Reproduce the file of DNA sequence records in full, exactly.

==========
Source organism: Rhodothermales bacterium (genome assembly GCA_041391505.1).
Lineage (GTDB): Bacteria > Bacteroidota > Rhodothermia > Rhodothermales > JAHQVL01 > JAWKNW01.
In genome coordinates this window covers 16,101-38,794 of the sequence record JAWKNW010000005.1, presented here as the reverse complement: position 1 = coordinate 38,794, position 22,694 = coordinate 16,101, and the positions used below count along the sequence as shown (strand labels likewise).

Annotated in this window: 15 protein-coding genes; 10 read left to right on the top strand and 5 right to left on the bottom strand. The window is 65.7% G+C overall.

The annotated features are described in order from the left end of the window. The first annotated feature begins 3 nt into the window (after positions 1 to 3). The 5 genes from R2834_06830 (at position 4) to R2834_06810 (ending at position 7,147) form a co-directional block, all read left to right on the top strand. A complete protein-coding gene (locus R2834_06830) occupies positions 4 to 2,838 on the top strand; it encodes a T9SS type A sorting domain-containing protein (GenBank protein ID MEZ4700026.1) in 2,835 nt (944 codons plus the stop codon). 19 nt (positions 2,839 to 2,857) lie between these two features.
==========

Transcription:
Source organism: Rhodothermales bacterium (genome assembly GCA_041391505.1).
Lineage (GTDB): Bacteria > Bacteroidota > Rhodothermia > Rhodothermales > JAHQVL01 > JAWKNW01.
In genome coordinates this window covers 16,101-38,794 of the sequence record JAWKNW010000005.1, presented here as the reverse complement: position 1 = coordinate 38,794, position 22,694 = coordinate 16,101, and the positions used below count along the sequence as shown (strand labels likewise).

Annotated in this window: 15 protein-coding genes; 10 read left to right on the top strand and 5 right to left on the bottom strand. The window is 65.7% G+C overall.

The annotated features are described in order from the left end of the window. The first annotated feature begins 3 nt into the window (after positions 1 to 3). The 5 genes from R2834_06830 (at position 4) to R2834_06810 (ending at position 7,147) form a co-directional block, all read left to right on the top strand. A complete protein-coding gene (locus R2834_06830) occupies positions 4 to 2,838 on the top strand; it encodes a T9SS type A sorting domain-containing protein (GenBank protein ID MEZ4700026.1) in 2,835 nt (944 codons plus the stop codon). 19 nt (positions 2,839 to 2,857) lie between these two features.